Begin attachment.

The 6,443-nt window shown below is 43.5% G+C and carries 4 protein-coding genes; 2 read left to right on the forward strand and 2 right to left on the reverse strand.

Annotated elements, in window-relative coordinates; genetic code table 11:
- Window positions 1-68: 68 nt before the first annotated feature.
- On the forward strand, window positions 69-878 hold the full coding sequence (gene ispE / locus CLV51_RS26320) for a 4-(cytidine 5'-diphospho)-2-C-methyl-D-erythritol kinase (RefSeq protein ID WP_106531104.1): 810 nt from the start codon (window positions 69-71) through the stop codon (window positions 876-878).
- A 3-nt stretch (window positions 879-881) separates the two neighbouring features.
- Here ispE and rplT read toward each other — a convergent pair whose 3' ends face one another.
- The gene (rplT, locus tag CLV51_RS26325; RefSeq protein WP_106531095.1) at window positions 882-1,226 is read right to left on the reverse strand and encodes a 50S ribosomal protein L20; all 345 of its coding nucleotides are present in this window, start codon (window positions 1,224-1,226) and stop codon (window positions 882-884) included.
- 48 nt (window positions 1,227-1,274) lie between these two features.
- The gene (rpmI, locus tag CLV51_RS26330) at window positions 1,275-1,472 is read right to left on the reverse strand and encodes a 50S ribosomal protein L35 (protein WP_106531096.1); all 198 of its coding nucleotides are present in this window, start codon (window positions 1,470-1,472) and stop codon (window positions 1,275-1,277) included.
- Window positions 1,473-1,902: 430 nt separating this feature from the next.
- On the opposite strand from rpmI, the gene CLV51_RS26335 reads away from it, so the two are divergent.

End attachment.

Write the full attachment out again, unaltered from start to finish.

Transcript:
The 6,443-nt window shown below is 43.5% G+C and carries 4 protein-coding genes; 2 read left to right on the forward strand and 2 right to left on the reverse strand.

Annotated elements, in window-relative coordinates; genetic code table 11:
- Window positions 1-68: 68 nt before the first annotated feature.
- On the forward strand, window positions 69-878 hold the full coding sequence (gene ispE / locus CLV51_RS26320) for a 4-(cytidine 5'-diphospho)-2-C-methyl-D-erythritol kinase (RefSeq protein ID WP_106531104.1): 810 nt from the start codon (window positions 69-71) through the stop codon (window positions 876-878).
- A 3-nt stretch (window positions 879-881) separates the two neighbouring features.
- Here ispE and rplT read toward each other — a convergent pair whose 3' ends face one another.
- The gene (rplT, locus tag CLV51_RS26325; RefSeq protein WP_106531095.1) at window positions 882-1,226 is read right to left on the reverse strand and encodes a 50S ribosomal protein L20; all 345 of its coding nucleotides are present in this window, start codon (window positions 1,224-1,226) and stop codon (window positions 882-884) included.
- 48 nt (window positions 1,227-1,274) lie between these two features.
- The gene (rpmI, locus tag CLV51_RS26330) at window positions 1,275-1,472 is read right to left on the reverse strand and encodes a 50S ribosomal protein L35 (protein WP_106531096.1); all 198 of its coding nucleotides are present in this window, start codon (window positions 1,470-1,472) and stop codon (window positions 1,275-1,277) included.
- Window positions 1,473-1,902: 430 nt separating this feature from the next.
- On the opposite strand from rpmI, the gene CLV51_RS26335 reads away from it, so the two are divergent.